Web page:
1 more Dx

  1. I have my major paper due this week for peds. Its a care study of our choice the past 3 weeks. I'm doing mine on pediatric osteomyelitis. My pateint was a 1 y old boy with this cond. on his lower leg. I have the majority of my paper done (patho, survey, safety, diet, ect.), but now I have to finish it with a nursing diagnosis and care plan. I thought no problem, I've done a few of them last semester, but I think I'm out of practice now. This is different too. I'm not sure if we are supposed to do the list of ineffective behaviors and causes, comprehensive list of nursing dx, then the care plan like we did last semester. Or just state the diagnosis and then do the care plan on the main diagnosis? My book lists Acute pain related to biologic injury, Impaired Physical mobility related to discomfort, Risk for inf. (sepsis) related to spread of infection, Risk for imb. nutrition R/T loss of apetite, and Health seeking behaviors R/T lack of info about disease processes. I'm thinking Risk for infection or maybe acute pain as the main ones. Does that sound good or any other direction I should go?
  2. 5 Comments

  3. by   Daytonite
    You've got a patient with osteomyelitis. Forget what your care plan book says about osteomyelitis for the moment. What are the symptoms your little patient had?
    • Pain?
    • Swelling of the affected area?
    • Erythema or open draining wound?
    • Fever?
    • Any dehydration?
    • Refusing to eat?
    • Problems with mobility?
    Nursing diagnoses are ALWAYS based on the symptoms, or defining characteristics, that the patient is exhibiting. ALWAYS, ALWAYS, ALWAYS!
    • Is there some kind of an open wound here? If so, you can use Impaired Skin Integrity.
    • If your patient wasn't eating well, and this is common with children who are very ill, then use Imbalanced Nutrition: less than body requirements R/T loss of appetite.
    • If the patient also was dehydrated you need to use Deficient Fluid Volume R/T loss of appetite and not eating. Ill children dehydrate very rapidly and run into electrolyte problems very rapidly.
    • If this child had a fever you can use Hyperthermia
    • If your patient had difficulty moving walking around because of the myelitis, wound or pain, then use Impaired Physical Mobility R/T pain and discomfort.
    • If your patient had pain, then you can use Acute Pain.
    • Is a one-year old really going to be actively seeking ways to improve their health? I don't think so. So, Health-Seeking Behaviors is really not a plausible nursing diagnosis to use with this patient.
    The "Risk for" diagnoses are for things that don't even exist. You have a ill child here with symptoms (which you really haven't mentioned) that you should be able to find a nursing diagnosis for without addressing a contemplated problem.
  4. by   Medsport
    Your right, the main dx would have to be either acute pain or impaired skin integrity, since he did have an open sore. I'm not sure, but I think they took a sample or aspirated it. There was an x-ray that said nondisplaced fracture of distant fibular metadiaphysis. His symptoms: WBC 20H (norm 5.5-15) (I'm not sure what the H stands for), surgical inc., pain (my instructor said to put it at a 3-4 since he can't talk, but does start crying if we touched his leg, thats about all the ineffective behaviors I have for him. In my book it says something about erythrocyte sedimentation rate (ESR) elevation related to the degree of infection, but I'm not sure what that stands for as I do have a few other lab results, but not that one...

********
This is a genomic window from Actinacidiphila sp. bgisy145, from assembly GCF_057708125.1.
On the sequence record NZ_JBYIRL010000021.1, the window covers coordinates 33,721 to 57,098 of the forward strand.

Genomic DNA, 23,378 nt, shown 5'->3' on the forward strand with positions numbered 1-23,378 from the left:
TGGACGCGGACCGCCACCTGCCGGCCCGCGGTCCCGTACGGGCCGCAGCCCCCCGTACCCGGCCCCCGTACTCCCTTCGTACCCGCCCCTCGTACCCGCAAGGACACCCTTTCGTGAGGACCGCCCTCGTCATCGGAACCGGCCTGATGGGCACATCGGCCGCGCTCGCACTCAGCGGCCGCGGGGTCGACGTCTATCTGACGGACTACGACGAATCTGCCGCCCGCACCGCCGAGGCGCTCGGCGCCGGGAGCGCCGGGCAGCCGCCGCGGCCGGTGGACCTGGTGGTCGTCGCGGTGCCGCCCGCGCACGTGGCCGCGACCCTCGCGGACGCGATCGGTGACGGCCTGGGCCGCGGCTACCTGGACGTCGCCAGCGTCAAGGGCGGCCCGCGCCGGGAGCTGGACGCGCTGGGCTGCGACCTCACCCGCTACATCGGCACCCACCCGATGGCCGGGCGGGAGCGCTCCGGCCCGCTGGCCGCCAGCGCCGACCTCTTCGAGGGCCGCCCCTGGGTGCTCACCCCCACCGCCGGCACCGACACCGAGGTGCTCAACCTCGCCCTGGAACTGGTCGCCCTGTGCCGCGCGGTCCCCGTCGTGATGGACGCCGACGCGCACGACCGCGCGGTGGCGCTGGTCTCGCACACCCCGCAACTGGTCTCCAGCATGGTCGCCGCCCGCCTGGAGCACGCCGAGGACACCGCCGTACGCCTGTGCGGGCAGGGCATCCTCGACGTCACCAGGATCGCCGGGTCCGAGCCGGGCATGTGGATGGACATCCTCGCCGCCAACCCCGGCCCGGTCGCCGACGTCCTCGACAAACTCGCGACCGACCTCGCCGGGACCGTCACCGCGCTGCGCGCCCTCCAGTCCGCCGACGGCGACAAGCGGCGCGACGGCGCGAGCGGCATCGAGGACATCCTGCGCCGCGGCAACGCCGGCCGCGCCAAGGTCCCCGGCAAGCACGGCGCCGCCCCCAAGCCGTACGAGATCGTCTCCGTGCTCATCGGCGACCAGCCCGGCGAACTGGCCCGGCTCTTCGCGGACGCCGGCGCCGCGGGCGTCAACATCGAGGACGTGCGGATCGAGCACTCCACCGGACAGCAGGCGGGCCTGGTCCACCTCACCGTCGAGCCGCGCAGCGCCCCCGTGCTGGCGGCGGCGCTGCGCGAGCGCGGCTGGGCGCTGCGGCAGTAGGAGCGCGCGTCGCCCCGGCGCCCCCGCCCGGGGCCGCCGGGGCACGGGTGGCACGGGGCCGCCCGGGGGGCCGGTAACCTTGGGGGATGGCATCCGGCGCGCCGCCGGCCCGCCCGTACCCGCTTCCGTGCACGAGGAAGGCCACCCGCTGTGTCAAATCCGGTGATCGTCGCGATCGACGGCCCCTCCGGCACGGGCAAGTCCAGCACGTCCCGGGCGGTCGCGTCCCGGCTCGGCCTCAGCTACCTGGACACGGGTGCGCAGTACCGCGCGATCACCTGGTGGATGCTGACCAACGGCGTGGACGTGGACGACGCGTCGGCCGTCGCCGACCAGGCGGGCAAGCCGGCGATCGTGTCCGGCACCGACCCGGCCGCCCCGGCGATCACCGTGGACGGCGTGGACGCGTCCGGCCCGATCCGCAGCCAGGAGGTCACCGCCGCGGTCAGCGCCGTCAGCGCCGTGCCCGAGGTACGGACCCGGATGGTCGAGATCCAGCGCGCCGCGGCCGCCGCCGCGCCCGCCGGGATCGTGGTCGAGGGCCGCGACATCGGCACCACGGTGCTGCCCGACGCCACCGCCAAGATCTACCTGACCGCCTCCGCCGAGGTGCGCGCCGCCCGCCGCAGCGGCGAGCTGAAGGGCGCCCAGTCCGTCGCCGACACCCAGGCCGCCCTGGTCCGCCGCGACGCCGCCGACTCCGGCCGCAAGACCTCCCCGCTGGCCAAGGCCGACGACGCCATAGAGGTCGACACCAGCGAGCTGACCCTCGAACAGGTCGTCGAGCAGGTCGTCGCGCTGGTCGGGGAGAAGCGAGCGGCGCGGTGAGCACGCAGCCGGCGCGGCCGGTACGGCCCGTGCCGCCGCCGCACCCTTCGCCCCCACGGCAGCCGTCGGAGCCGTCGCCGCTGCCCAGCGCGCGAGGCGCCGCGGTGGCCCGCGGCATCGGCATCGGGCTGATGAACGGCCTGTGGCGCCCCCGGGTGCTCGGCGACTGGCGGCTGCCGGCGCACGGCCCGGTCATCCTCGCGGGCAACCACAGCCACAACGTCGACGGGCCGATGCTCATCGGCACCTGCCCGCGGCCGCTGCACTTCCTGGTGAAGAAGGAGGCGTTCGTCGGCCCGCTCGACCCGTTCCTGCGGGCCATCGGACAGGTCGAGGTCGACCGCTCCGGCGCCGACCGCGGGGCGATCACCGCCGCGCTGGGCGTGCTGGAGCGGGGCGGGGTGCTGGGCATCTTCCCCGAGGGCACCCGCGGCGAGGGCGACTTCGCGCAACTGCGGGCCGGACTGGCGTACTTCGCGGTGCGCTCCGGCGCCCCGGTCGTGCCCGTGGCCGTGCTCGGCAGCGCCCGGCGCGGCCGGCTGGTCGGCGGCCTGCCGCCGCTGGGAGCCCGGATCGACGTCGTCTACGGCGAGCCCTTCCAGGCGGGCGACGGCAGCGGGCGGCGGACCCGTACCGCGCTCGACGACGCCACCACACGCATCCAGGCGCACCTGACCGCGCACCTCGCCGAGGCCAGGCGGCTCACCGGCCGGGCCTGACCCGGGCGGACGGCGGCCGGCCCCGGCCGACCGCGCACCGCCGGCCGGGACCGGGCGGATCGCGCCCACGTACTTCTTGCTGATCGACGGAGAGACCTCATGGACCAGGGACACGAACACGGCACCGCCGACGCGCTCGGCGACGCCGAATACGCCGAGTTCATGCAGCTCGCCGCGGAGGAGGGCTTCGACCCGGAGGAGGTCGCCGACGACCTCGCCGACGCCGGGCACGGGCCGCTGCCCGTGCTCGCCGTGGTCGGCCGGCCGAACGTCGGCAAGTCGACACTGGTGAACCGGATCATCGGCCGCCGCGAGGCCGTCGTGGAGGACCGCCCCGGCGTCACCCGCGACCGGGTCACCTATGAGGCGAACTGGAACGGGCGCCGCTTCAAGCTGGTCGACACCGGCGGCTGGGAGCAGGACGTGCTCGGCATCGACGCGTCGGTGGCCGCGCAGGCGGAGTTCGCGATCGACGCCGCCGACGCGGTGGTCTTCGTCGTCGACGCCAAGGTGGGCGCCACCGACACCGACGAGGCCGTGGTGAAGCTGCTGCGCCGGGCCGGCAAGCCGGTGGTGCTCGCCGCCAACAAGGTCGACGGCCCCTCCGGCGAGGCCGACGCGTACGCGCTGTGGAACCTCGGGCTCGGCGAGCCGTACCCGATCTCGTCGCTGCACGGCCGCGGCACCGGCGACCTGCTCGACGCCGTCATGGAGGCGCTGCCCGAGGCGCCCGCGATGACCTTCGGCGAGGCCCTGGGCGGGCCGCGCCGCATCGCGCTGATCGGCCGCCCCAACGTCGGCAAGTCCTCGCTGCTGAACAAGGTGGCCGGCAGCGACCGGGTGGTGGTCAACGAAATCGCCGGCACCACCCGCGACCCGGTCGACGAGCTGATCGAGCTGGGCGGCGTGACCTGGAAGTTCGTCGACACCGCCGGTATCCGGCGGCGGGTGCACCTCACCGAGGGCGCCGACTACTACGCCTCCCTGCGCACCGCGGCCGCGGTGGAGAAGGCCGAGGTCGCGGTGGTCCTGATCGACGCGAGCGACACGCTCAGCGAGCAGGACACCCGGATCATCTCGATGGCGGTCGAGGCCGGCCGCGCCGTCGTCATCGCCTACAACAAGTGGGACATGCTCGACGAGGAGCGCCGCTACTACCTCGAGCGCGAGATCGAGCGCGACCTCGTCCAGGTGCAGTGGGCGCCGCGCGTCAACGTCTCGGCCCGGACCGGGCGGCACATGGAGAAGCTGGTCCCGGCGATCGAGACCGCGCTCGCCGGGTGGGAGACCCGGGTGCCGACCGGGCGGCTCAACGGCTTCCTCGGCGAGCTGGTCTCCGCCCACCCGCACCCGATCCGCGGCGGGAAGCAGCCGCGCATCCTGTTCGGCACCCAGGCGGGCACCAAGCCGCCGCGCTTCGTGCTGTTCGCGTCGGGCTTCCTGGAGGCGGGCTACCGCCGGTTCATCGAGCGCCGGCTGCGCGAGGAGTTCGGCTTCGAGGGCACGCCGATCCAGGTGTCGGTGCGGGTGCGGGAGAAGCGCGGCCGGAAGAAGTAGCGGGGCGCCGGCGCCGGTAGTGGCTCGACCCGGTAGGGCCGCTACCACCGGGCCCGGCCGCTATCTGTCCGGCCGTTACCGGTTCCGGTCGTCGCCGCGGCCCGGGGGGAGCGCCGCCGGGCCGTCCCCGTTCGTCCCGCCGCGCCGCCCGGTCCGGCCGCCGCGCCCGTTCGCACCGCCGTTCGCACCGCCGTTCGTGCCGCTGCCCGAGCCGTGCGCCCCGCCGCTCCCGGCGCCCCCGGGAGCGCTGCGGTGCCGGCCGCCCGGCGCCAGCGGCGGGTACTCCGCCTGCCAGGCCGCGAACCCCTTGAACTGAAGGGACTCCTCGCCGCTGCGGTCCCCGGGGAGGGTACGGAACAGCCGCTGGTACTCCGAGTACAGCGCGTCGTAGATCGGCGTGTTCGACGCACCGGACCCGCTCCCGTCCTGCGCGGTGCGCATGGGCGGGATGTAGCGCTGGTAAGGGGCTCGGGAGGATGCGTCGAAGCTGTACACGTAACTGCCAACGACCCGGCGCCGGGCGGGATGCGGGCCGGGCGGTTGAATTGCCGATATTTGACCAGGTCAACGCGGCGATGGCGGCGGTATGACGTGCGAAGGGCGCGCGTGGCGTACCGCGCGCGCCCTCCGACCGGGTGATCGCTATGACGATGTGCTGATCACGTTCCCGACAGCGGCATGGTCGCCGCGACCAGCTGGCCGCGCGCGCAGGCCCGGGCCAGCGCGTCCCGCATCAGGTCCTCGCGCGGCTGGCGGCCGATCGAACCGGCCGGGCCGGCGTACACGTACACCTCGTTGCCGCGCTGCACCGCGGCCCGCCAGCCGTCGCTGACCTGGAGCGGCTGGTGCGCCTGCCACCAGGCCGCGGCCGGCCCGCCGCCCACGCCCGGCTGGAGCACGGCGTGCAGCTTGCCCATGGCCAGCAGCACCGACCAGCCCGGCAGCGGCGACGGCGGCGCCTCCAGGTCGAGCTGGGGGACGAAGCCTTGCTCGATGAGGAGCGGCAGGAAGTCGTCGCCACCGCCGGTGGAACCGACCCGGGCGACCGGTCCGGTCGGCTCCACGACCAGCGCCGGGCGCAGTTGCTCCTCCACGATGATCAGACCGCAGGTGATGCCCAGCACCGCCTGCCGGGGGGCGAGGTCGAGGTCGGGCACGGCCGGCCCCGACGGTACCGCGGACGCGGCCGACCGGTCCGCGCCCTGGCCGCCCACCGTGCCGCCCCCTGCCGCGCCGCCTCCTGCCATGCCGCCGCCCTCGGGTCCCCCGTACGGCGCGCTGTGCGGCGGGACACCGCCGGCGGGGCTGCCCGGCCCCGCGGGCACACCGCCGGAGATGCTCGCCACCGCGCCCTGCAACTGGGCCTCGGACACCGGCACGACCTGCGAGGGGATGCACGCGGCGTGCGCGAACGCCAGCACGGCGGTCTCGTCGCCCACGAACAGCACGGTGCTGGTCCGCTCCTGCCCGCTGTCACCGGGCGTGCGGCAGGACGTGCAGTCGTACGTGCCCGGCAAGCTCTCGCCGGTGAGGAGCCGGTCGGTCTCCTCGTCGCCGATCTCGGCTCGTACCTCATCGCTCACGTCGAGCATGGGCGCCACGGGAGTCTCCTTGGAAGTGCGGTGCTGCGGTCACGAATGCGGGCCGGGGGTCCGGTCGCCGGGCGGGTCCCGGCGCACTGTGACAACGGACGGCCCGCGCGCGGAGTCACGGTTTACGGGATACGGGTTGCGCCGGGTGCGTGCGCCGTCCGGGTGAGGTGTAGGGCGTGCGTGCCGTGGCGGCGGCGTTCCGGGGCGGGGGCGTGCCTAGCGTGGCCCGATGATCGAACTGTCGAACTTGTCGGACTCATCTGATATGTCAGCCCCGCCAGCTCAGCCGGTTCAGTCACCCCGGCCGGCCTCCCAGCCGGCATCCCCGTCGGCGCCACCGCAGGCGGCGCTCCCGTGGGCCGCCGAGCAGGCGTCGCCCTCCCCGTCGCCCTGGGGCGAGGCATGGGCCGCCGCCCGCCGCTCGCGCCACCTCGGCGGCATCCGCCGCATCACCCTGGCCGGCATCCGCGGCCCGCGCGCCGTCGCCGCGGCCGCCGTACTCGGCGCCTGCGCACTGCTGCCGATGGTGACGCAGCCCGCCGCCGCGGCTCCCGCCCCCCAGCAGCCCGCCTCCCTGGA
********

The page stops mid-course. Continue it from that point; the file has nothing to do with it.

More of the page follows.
5. by   Daytonite
    i sequenced the listing of possible nursing diagnoses in the order of priority if you were to use any of them. impaired skin integrity should be the first listed. it goes with the seriousness of the medical diagnosis and reason for admission. yes, they would have done a culture and sensivity of any would drainage in order to determine (1) if there was an infecting organism and (2) what antibiotic would be effective in treating that organism.

    the labwork you've listed relates to the infective process going on. this kid most likely does have some kind of infection with a wbc of 20. the "h" next to the 20 stands for the word "high". is is merely pointing out to anyone reading the test results that 20 is an elevated, or high, wbc level. normal is 5 to 10. esr is the erythrocyte sedimentation rate and for a child the normal is about 10mm/hr. esr tends to increase when there is infection present because of the increase in plasma proteins in the serum portion of the blood due to the infection process. this leads to the ability of red blood cells to settle and separate out from the plasma part of blood more rapidly. it is a non-specific test and not one that doctors can rely on to say exactly where an infection in, only, "yes, there is an infection going on". the esr rate will rise and fall with the extent of infection present, so as the infection starts to clear with antibiotic therapy, the esr rates will improve.